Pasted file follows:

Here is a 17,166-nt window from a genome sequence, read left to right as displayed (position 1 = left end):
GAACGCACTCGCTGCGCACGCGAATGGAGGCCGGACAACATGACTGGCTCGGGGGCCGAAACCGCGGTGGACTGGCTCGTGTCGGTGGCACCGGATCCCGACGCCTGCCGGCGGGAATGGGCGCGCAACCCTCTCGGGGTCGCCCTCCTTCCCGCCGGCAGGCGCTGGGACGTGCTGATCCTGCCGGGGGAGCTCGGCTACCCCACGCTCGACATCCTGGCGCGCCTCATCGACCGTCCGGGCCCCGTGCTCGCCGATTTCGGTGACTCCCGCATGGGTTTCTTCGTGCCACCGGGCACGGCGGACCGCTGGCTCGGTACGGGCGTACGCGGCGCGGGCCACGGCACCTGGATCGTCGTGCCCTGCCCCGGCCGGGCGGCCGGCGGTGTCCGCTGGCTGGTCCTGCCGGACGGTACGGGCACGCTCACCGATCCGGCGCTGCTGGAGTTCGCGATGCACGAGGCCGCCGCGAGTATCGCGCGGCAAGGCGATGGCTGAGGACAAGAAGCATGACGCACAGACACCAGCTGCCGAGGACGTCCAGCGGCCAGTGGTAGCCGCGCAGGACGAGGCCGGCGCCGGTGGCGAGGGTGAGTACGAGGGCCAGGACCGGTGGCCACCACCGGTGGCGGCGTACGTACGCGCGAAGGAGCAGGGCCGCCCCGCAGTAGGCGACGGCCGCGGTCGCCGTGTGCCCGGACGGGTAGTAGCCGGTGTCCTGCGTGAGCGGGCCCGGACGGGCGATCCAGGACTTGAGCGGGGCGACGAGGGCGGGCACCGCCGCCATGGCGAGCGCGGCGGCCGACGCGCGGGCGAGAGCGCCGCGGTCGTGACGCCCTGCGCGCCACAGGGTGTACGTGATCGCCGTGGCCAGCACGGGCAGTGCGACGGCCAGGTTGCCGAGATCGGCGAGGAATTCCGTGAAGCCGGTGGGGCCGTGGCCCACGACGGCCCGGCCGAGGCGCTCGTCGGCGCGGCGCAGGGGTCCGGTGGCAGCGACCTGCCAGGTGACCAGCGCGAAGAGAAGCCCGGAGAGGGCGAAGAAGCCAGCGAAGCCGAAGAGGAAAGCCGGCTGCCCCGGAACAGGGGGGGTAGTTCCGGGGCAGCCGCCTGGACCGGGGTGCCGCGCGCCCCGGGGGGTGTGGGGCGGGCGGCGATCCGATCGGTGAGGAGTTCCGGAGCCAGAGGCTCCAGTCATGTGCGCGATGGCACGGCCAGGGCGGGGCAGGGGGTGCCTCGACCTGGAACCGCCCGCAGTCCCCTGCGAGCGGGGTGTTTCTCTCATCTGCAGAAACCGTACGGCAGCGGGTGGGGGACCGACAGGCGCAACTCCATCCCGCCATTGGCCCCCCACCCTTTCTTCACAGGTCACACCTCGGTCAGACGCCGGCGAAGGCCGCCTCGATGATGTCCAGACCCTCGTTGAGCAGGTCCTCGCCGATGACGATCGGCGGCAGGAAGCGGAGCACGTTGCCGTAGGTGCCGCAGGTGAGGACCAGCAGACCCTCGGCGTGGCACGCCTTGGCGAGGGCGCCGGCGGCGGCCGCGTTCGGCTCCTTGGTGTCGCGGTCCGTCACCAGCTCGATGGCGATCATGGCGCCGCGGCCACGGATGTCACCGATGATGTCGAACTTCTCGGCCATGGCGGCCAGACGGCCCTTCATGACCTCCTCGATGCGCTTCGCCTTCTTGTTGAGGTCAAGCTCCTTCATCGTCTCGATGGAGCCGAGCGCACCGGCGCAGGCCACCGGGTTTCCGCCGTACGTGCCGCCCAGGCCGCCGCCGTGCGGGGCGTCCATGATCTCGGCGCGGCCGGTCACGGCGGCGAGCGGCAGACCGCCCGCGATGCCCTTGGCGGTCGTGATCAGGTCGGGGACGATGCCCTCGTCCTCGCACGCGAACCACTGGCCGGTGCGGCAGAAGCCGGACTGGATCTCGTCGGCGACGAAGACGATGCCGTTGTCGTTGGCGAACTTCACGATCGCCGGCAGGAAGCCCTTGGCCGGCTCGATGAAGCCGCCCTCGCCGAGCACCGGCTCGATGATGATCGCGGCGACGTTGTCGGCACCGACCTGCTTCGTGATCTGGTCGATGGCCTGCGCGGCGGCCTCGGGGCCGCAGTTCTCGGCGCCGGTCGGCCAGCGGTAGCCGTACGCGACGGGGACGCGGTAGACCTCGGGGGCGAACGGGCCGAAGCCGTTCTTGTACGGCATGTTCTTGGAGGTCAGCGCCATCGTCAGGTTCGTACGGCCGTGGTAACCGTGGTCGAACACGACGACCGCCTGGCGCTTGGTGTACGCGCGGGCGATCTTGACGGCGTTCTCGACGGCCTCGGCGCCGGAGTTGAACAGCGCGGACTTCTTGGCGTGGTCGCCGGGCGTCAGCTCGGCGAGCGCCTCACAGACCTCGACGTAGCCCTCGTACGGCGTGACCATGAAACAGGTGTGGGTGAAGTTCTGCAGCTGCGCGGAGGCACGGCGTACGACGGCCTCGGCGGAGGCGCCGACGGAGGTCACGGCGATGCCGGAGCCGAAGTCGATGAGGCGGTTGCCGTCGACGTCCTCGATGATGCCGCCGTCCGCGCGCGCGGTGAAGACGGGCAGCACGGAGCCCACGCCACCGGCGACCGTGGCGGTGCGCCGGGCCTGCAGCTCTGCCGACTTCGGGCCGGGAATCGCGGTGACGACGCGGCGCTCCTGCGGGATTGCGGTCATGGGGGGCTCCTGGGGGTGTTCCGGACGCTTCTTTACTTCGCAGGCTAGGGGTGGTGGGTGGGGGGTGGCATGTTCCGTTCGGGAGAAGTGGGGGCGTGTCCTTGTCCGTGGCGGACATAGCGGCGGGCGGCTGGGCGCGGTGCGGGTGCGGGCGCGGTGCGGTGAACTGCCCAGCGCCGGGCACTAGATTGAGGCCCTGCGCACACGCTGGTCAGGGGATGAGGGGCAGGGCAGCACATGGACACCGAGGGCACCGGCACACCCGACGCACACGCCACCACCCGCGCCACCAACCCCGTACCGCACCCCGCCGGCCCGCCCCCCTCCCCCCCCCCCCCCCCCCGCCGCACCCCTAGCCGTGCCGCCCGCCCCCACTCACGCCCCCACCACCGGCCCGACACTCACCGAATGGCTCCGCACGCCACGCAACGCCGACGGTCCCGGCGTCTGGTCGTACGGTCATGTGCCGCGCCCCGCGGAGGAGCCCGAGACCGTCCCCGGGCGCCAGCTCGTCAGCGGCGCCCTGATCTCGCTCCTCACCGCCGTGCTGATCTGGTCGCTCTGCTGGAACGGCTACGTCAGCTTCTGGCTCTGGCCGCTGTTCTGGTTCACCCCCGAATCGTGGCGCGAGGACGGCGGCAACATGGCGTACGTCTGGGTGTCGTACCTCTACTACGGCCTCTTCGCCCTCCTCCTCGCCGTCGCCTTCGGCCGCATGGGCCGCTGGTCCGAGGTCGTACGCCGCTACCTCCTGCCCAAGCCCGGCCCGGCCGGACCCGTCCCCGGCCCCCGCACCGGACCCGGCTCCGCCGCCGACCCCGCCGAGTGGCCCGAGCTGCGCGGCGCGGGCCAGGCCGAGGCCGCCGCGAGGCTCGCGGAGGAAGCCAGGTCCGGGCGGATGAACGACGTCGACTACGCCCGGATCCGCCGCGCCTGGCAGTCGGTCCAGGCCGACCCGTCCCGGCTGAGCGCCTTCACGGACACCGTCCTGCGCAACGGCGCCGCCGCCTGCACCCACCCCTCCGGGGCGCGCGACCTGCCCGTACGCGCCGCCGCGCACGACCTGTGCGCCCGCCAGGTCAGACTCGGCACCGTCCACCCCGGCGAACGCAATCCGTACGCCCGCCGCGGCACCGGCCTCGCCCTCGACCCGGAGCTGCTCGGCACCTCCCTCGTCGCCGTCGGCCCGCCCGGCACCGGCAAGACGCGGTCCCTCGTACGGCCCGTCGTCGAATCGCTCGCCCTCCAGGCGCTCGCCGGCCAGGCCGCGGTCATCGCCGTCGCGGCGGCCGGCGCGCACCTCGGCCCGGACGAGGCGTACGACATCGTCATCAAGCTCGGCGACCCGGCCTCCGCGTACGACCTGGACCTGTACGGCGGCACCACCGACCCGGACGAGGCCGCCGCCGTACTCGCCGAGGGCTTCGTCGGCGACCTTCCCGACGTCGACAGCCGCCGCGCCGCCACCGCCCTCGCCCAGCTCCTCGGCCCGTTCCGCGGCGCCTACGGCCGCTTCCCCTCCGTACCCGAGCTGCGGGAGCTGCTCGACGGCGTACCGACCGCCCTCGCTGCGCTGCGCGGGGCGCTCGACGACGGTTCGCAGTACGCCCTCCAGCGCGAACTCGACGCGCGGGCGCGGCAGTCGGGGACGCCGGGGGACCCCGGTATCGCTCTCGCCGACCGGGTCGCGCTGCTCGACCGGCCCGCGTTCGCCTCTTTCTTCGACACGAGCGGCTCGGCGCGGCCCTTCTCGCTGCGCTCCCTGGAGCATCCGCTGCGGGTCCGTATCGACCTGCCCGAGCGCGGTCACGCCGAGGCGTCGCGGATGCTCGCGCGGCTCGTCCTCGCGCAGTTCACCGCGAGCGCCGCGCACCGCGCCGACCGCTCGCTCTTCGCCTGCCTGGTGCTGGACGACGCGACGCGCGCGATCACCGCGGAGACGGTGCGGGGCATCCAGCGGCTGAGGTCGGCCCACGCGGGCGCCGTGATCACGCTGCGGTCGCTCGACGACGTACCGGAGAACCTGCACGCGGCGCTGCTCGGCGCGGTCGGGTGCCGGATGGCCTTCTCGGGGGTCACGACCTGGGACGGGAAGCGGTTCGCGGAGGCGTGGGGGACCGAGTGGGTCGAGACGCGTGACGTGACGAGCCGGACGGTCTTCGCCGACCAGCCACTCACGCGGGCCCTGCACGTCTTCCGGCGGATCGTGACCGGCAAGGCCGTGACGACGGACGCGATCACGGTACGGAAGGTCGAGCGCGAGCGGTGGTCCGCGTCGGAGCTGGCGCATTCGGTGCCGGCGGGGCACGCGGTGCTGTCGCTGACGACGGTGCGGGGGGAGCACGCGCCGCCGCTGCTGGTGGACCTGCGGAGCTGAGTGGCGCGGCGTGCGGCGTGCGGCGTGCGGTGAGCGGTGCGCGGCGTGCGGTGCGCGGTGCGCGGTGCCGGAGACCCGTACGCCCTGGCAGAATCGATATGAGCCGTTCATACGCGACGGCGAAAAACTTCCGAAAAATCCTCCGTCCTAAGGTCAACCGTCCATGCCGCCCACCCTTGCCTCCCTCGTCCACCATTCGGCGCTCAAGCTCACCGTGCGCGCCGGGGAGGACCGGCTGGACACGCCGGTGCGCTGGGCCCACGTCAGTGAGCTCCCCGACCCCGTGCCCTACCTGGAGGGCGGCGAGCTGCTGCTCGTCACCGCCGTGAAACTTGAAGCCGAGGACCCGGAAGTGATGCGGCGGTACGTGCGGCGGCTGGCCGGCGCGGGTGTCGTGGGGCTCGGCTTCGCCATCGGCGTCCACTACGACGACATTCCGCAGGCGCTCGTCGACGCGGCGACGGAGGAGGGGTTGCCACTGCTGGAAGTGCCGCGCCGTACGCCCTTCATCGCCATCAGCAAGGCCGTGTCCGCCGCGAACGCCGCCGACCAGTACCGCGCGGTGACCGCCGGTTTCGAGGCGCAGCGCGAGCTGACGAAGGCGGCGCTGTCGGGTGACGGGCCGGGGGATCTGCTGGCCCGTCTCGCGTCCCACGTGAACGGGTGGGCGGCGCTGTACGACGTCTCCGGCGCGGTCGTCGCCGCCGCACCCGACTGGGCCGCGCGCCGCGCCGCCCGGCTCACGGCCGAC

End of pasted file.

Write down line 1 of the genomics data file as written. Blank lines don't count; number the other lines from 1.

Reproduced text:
Here is a 17,166-nt window from a genome sequence, read left to right as displayed (position 1 = left end):